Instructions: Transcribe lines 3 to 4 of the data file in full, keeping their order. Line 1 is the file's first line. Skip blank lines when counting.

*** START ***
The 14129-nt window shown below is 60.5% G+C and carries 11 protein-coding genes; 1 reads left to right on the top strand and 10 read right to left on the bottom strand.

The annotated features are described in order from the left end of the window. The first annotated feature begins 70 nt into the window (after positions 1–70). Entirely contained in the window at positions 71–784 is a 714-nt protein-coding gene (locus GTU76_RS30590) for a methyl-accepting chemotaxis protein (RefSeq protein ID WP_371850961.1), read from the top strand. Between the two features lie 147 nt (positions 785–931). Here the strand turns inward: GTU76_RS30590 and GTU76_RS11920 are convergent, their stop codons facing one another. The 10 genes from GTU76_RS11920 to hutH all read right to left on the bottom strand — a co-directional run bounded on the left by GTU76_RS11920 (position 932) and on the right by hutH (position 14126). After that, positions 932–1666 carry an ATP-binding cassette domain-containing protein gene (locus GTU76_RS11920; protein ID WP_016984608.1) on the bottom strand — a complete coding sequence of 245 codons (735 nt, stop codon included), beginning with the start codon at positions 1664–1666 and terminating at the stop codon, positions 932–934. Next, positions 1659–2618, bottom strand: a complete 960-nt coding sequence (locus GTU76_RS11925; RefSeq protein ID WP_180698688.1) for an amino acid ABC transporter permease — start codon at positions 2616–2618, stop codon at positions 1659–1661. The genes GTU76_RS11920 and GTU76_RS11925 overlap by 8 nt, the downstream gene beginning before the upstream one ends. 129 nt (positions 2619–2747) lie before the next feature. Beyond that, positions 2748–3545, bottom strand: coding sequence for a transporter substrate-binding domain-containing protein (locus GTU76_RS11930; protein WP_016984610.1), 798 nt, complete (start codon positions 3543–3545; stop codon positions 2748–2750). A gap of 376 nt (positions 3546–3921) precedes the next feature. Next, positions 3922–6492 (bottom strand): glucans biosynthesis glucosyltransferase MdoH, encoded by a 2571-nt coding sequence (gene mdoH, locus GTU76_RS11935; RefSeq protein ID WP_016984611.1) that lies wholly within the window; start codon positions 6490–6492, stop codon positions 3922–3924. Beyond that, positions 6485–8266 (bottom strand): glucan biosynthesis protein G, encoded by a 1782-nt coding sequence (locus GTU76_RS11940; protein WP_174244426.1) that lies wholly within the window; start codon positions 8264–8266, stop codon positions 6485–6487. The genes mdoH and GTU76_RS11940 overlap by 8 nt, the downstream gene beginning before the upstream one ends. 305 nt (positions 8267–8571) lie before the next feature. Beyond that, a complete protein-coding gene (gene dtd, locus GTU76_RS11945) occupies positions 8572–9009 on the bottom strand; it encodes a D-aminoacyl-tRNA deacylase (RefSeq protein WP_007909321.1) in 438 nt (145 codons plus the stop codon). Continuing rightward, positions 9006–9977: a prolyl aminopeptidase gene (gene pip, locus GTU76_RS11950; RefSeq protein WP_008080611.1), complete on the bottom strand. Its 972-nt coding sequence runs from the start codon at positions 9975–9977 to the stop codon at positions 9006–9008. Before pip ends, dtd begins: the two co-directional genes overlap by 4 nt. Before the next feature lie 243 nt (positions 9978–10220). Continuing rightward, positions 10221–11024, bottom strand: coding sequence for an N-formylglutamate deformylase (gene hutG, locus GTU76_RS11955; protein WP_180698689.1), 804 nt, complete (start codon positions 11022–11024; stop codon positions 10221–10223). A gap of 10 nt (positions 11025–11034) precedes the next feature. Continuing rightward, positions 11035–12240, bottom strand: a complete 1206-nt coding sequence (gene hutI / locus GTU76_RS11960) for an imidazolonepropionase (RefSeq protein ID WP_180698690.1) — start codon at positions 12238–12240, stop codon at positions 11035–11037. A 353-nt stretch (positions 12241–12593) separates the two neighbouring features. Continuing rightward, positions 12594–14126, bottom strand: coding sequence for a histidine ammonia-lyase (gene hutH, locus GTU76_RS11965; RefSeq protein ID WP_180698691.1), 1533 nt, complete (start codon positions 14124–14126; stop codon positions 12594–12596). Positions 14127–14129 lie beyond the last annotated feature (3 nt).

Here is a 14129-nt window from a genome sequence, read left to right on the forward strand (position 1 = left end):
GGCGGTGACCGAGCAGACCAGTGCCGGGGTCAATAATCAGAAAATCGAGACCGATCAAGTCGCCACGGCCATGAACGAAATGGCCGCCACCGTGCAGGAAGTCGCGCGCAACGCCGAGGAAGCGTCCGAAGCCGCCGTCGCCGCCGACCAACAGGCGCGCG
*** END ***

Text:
Here is a 14129-nt window from a genome sequence, read left to right on the forward strand (position 1 = left end):
GGCGGTGACCGAGCAGACCAGTGCCGGGGTCAATAATCAGAAAATCGAGACCGATCAAGTCGCCACGGCCATGAACGAAATGGCCGCCACCGTGCAGGAAGTCGCGCGCAACGCCGAGGAAGCGTCCGAAGCCGCCGTCGCCGCCGACCAACAGGCGCGCG